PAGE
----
The Bianchi identity (often the second Bianchi identity) involves the covariant derivatives:

<math>\nabla_uR(v,w)+\nabla_vR(w,u)+\nabla_w R(u,v)<math>

Sectional curvature

Sectional curvature is a further, equivalent but more geometrical, description of the curvature of Riemannian manifolds. It is a function <math>K(\sigma)<math> which depends on a section <math>\sigma<math> (i.e. a 2-plane in the tangent spaces). It is the Gauss curvature of the <math>\sigma <math>-section at p; here <math>\sigma <math>-section is a locally-defined piece of surface which has the plane <math>\sigma <math> as a tangent plane at p, obtained from geodesics which start at p in the directions of the image of <math>\sigma <math> under the exponential map at p.

If <math>v,u<math> are two linearly independent vectors in <math>\sigma<math> then

<math>K(\sigma)= K(u,v)/|u\wedge v|^2\ \ \mbox{where}\ \ K(u,v)=\langle R(u,v)v,u \rangle<math>

The following complex formula indicates that sectional curvature describes the curvature tensor completely:

<math>6\langle R(u,v)w,z \rangle =^{}_{}<math>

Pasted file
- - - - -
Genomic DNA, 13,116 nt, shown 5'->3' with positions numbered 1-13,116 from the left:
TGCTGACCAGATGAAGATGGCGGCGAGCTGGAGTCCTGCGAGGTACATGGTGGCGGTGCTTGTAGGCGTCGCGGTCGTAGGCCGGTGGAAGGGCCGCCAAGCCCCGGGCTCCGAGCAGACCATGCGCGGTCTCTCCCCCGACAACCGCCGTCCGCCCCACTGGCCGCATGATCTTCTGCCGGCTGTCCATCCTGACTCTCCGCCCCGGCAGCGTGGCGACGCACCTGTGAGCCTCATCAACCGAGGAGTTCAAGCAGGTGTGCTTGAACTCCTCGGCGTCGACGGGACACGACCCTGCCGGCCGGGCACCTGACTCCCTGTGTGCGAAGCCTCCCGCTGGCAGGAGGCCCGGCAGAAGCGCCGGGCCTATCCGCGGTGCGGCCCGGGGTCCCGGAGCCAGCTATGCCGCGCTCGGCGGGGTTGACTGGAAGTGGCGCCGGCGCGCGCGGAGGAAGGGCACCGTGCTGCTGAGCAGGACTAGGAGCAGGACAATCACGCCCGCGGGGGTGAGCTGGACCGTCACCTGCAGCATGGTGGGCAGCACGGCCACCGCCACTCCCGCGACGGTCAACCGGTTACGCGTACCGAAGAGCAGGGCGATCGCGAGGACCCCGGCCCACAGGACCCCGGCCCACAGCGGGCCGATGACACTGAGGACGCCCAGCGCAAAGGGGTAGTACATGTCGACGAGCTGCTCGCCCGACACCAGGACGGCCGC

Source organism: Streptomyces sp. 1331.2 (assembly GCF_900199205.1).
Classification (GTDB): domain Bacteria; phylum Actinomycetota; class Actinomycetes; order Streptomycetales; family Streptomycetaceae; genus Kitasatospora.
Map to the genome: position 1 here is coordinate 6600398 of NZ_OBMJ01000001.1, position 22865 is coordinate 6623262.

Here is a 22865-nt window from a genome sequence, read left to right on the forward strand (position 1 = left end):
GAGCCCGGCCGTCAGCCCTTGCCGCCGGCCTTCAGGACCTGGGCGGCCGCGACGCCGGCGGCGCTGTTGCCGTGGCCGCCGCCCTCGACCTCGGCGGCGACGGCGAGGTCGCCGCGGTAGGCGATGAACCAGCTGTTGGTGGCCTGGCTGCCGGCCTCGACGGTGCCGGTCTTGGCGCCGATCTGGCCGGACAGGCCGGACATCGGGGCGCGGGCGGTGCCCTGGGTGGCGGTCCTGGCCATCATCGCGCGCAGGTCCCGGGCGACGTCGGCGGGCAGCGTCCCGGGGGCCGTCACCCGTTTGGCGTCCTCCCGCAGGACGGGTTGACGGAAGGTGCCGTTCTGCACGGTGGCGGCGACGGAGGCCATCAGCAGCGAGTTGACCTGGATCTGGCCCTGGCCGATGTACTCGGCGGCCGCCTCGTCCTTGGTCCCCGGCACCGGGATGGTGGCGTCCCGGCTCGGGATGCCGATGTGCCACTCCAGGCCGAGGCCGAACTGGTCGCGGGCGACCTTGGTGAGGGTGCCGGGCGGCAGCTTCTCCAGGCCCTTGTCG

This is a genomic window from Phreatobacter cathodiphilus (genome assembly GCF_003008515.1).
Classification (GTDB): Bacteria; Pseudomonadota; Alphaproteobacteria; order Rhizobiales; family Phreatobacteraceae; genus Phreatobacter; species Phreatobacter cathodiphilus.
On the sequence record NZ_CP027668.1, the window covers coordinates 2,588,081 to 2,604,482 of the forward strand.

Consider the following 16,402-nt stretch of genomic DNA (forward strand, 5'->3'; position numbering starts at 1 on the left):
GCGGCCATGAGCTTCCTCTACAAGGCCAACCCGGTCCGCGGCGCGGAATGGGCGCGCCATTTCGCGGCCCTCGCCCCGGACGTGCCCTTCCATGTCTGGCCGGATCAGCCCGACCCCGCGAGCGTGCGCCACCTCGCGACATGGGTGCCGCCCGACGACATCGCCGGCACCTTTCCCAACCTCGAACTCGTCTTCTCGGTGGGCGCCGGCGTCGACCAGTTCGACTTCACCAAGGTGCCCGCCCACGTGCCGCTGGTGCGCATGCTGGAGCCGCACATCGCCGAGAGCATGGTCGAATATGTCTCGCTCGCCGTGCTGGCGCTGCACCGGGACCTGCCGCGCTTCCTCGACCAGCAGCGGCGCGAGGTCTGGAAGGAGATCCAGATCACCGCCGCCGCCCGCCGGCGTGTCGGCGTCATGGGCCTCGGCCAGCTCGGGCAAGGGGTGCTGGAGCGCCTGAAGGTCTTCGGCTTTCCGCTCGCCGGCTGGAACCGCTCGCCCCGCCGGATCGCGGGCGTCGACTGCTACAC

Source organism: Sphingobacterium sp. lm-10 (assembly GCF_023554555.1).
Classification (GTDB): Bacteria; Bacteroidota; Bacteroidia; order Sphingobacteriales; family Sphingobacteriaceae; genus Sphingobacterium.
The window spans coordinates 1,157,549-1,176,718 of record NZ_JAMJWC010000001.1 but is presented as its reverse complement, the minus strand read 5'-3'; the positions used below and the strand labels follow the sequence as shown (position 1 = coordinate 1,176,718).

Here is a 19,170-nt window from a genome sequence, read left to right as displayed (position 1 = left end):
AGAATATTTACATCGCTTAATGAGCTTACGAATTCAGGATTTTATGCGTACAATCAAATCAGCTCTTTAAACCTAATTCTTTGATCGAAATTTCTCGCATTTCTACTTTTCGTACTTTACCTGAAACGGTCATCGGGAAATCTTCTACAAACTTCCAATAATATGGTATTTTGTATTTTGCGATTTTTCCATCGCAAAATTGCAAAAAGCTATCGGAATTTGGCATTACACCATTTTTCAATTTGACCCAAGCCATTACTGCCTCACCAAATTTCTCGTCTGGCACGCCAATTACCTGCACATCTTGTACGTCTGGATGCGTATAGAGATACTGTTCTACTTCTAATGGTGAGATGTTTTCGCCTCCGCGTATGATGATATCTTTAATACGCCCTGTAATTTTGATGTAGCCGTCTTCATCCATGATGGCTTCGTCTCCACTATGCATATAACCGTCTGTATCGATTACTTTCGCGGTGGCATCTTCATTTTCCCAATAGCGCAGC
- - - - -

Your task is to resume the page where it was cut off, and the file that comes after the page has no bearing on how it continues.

<math>[K(u+z,v+w)-K(u+z,v)-K(u+z,w)-K(u,v+w)-K(z,v+w)-K(v+z,u)+K(u,w)+K(v,z)]-^{}_{}<math>
<math>[K(u+w,v+z)-K(u+w,v)-K(u+w,z)-K(u,v+z)-K(w,v+z)-K(u+w,v)+K(v,w)+K(u,z)].^{}_{} <math>

Curvature form

The Cartan formalism gives a very elegant way to describe curvature. It is used more for general vector bundles, and for principal bundles, but it works just as well for the tangent bundle with the Levi-Civita connection. The curvature of n-dimensional Riemannian manifold is given by an antisymmetric n×n matrix <math>\Omega^{}_{}=\Omega^i_j<math> of 2-forms (or equivalently a 2-form with values in <math>so(n)<math>, the Lie algebra of the orthogonal group <math>O(n)<math>, which is the structure group of the tangent bundle of a Riemannian manifold).

Let <math>e_i<math> be a local section of orthonormal bases. Then one can define the connection form, an antisymmetric matrix of 1-forms <math>\omega=\omega^i_j<math> which satisfy from the following identity

<math>\omega^k_j(e_i)=\langle \nabla_{e_i}e_j,e_k\rangle<math>

Then the curvature form <math>\Omega=\Omega^i_j<math> is defined by

<math>\Omega=d\omega +\omega\wedge\omega<math>

The following describes relation between curvature form and curvature tensor:

<math>R(u,v)w=\Omega(u\wedge v)w. <math>

This approach builds in all symmetries of curvature tensor except the first Bianchi identity, which takes form

<math>\Omega\wedge\theta=0<math>